The IRM 20.1.9, Penalty Handbook, International Penalties also provides:

  1. Pattern Letter for Failure to File Form 5472 ( Form Letter) See Exhibit 20.1.9-8     
  2. Penalty Assertion   (20.1.9.5.3) (03-21-2013) An initial penalty is asserted on Form 8278 using PRN 625 when the examiner determines that a U.S. corporation that is 25 percent foreign-owned during a taxable year has had transaction(s) with a related party and:   
    • Has failed to timely file Form 5472,
    • Has filed a Form 5472 which is inaccurate or incomplete, or
    • Has failed to maintain records of transactions with related parties.
  3. Penalty Computation (20.1.9.5.4) (03-21-2013) Initial Penalty—The initial penalty is $10,000 for each failure during a taxable year of a reporting corporation to:                    
    • Timely file a separate Form 5472 with respect to each related party with which it had a reportable transaction during such taxable year,
    • Maintain the required records relating to a reportable transaction, or
    • In the case of records maintained outside the U.S., meet the non-U.S. record maintenance requirements.
  4. Continuation Penalty—If any failure continues more than 90 days after the day on which the notice of such failure was mailed to the taxpayer (90-day period), additional penalties will apply. The continuation penalty is $10,000 for each 30-day period (or fraction thereof) during which such failure continues after the expiration of the 90-day period. These additional penalties are also asserted on Form 8278 using PRN 701 (prior to January 2013, PRN 619 was used for this continuation penalty).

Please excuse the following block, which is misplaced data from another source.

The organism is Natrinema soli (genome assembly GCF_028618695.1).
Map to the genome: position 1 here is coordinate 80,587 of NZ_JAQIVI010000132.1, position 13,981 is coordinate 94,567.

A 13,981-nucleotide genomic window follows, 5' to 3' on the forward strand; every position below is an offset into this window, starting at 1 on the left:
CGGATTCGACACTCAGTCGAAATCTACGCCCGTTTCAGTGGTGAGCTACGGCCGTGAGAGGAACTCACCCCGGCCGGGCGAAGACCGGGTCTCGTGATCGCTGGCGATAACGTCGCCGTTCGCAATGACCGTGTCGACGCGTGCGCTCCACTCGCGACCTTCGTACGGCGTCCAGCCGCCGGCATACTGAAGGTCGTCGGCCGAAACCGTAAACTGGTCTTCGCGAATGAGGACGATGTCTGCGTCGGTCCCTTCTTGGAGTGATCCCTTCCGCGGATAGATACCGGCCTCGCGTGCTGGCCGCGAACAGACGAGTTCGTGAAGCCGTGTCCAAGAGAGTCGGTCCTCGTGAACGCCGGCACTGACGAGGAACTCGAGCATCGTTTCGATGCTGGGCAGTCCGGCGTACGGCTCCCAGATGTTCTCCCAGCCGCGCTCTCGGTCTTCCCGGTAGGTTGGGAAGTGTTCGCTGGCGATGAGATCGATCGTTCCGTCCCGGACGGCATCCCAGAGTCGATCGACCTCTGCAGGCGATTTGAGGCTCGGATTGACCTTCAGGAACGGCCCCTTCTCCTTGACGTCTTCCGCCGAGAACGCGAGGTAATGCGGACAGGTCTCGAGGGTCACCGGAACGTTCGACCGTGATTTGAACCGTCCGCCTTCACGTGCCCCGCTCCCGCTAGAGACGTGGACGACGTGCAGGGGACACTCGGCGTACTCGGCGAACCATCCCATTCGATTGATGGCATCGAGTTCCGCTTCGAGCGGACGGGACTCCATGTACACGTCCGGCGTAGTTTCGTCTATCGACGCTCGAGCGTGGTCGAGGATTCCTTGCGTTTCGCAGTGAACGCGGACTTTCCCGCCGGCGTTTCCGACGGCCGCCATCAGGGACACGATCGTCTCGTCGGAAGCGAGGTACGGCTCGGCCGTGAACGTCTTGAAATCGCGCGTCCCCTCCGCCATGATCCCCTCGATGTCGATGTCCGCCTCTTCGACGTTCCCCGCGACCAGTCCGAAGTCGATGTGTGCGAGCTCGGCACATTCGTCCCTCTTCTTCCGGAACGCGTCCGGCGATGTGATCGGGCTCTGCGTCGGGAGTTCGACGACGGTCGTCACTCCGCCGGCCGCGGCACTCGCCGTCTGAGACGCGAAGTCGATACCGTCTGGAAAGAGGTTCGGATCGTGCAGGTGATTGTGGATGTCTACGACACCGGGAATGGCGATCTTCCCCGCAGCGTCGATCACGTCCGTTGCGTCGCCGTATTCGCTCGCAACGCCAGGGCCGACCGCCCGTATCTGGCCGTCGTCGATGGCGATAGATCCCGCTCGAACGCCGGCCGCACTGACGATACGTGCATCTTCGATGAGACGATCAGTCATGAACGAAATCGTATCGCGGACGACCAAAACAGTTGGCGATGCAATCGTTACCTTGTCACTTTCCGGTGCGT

Reasonable Cause     

Our Experienced Tax Attorneys at M&A have extensive experience with obtaining waivers of penalty based upon "Reasonable Cause" and have been able to get automatic assessments of the $10,000 Penalty for Form 5471's, waived after their assessment or at Appeals!
 
Has your Company been assessed an
Automatic $10,000 Penalty for Form 5472?

Contact the Tax Lawyers at 

Marini & Associates, P.A.
 
for a FREE Tax Consultation
or Toll Free at 888-8TaxAid (888 882-9243)

 

 
 
 
 
 

Read more at: Tax Times blog

S Corporation Shareholder Compensation – How Much Is Reasonable?

A shareholder-employee’s compensation from an S corporation is often subject to IRS scrutiny because S corporation flow-through income enjoys an employment tax advantage over that of sole proprietorships, partnerships and LLCs. This advantage finds its genesis in Revenue Ruling 59-221, which held that a shareholder’s undistributed share of S corporation income is not treated as self-employment income. In contrast, earnings attributed to a sole proprietor, general partner or many LLC members are subject to self-employment taxes.